More and more I am coming across clients who are interested in using the reverse mortgage as a retirement planning tool, rather than as an absolute need for additional cash.
Out of my last 10 reverse mortgage loans, 4 of them already had decent incomes, low or no mortgages. One thing that seems to be a common thread is the idea of planning for the future.
One client had a beautiful $800,000 home right on the golf course with no mortgage payment. Over the last 2 years though his investment portfolio really took a hit and his income from that went down by half. He was loathe to bail out on those investments at the bottom, knowing that until he sold, he really had no realized losses. His solution was to take a reverse mortgage out and use the tax free monthly tenure payments to supplement his income back to a more normal state. His plan is to maintain his lifestyle and when his investments recoup their value and that income returns to normal he will reduce the tenure payments he is receiving on the reverse loan.
I spoke with another client today, who basically wants to do the same thing. He is looking to have some of his equity reserved for his use, should he need it in the future and to supplement his lower returns on his investment income. Some smart retirees are figuring out that even with the high closing costs, the fact that the interest rates are low, and the loan proceeds income is tax free seems to be a logical move to help them maintain their lifestyle and protect their other investments.
A couple of clients are considering using a reverse mortgage to help them to delay taking their Social Security so they can take advantage of a higher SS payment later. And some of those folks are thinking that even if they sell their home when they do take the Social Security, they will be able to still get enough equity from the sale to buy a single story new home to retire in and finance that with a reverse mortgage.
Another couple I worked with at the beginning of this year, saw their monthly income reduced from $10,000 per month to just $5,000. Not a bad income, but still very difficult to adjust too. My original recomendation was for them to sell the home but the older borrower was in his 90's and just couldn't bear to go thru packing and moving after 40 years in the house. With the new higher lending limits this year for FHA reverse mortgages they were able to increase their income, remain in the home and will still have tons of equity down the road.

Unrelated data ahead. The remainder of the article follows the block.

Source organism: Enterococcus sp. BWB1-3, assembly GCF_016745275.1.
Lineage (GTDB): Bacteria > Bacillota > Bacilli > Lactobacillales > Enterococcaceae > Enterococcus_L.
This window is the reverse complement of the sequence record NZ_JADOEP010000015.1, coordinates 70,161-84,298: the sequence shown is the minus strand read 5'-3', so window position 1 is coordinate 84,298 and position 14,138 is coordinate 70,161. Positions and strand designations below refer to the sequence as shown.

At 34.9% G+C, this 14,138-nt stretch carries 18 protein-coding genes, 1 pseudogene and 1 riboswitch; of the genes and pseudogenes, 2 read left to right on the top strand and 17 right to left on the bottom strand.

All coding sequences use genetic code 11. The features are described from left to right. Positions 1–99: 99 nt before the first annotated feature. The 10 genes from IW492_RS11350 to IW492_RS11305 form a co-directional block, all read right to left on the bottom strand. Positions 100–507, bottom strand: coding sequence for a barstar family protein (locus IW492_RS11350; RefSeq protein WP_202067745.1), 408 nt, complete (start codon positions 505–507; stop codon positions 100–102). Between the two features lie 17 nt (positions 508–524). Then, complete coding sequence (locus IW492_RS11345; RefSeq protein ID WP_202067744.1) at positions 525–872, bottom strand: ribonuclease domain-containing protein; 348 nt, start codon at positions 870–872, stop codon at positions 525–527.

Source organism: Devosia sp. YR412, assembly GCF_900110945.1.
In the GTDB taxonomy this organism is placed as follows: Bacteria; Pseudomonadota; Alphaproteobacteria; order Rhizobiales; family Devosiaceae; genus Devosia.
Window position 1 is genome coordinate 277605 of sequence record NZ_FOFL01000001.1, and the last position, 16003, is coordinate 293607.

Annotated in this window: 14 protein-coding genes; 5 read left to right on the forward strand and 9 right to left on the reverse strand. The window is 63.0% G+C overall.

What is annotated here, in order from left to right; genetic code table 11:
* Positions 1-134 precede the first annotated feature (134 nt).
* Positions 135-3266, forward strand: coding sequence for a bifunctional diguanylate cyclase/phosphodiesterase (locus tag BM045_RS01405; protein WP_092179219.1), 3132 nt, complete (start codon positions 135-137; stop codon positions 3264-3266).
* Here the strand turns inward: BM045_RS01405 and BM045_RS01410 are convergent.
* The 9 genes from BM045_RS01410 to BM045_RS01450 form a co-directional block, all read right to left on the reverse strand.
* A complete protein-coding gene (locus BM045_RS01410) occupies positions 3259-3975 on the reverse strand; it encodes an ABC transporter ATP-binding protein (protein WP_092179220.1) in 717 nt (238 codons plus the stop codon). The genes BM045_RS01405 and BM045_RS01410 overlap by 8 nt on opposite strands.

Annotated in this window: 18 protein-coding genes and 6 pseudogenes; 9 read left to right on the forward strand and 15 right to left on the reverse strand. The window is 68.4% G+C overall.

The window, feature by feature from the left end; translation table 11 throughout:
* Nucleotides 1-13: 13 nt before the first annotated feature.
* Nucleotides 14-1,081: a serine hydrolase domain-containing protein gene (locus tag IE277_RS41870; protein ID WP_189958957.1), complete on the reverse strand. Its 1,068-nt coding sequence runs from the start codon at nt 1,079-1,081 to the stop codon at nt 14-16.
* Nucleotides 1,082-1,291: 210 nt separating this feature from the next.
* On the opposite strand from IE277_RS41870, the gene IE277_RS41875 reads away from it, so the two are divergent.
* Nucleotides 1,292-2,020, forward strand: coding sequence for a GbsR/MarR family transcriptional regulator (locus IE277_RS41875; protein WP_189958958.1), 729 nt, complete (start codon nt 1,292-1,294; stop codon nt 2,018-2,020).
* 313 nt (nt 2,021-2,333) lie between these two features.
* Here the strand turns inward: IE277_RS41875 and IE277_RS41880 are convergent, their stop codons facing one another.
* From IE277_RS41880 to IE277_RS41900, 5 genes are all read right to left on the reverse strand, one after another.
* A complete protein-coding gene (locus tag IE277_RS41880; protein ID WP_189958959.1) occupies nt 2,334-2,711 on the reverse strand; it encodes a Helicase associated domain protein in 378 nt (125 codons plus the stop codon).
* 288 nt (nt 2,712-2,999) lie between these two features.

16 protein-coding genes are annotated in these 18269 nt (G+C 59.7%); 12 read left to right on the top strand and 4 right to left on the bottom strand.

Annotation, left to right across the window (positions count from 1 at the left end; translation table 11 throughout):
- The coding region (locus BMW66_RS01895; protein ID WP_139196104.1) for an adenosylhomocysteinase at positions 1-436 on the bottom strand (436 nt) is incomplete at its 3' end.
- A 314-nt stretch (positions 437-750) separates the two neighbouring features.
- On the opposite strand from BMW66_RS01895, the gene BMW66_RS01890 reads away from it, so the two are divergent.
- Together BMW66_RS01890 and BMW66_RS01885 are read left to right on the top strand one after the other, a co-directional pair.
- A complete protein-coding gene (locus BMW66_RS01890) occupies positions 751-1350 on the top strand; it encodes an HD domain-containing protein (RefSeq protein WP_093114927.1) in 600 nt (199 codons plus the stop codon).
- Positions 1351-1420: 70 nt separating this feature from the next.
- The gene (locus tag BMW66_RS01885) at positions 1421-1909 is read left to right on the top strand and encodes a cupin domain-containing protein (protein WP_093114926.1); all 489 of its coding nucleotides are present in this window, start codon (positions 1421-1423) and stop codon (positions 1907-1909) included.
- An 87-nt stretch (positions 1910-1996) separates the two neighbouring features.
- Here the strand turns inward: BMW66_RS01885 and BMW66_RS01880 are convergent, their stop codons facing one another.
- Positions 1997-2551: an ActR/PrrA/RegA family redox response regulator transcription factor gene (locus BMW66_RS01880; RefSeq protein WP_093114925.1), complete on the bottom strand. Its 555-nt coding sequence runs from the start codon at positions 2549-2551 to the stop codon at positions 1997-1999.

I've already written about the dear lady in LA who got her reverse just to have money availabe to provide for her home health care should she ever need it. She swears that she will never move to a nursing facility, no matter how nice.
Lots of interesting things to consider....
As always I love to hear your comments, ideas, suggestions. Tell me what you think!
By Deborah Nance
Your Local Southern California Reverse Mortgage Professional
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iReverse Home Loans, LLC, NMLS#810502 originates reverse mortgages in Alabama, Alaska, Arizona (MB-0919584), California, Colorado, Connecticut, Florida, Illinois, Indiana, Iowa, Kansas, Louisiana, Maryland, Massachusetts, Minnesota, Mississippi, Missouri, Nevada, New Jersey, New Mexico, Ohio, Oregon (ML-5378), Pennsylvania, South Dakota, Tennessee, Texas, Utah, Vermont (1164-MB), Virginia, Washington and Wisconsin.
Important Information: Reverse Mortgages are neither "endorsed" nor "approved" by the Federal Government. The FHA (Federal Housing Administration) provides certain insurance benefits for lenders and borrowers in connection with the lender’s HECM loans; the FHA does not make or originate loans. The owner(s) retain title to the property that is the subject of the reverse mortgage until the person sells or transfers the property and is therefore responsible for paying property taxes, insurance, maintenance and related taxes. Failing to pay these amounts or failure to maintain the condition of your property may cause the reverse mortgage loan to become due immediately. A reverse mortgage is a complex loan secured by your home. Whether such mortgage makes sense for you depends on your financial situation and needs. For these reasons, we strongly recommend that you consult with a qualified independent housing counselor, family members and other trusted advisers before making this decision. This website is not from HUD or FHA and was not approved by HUD or any government agency.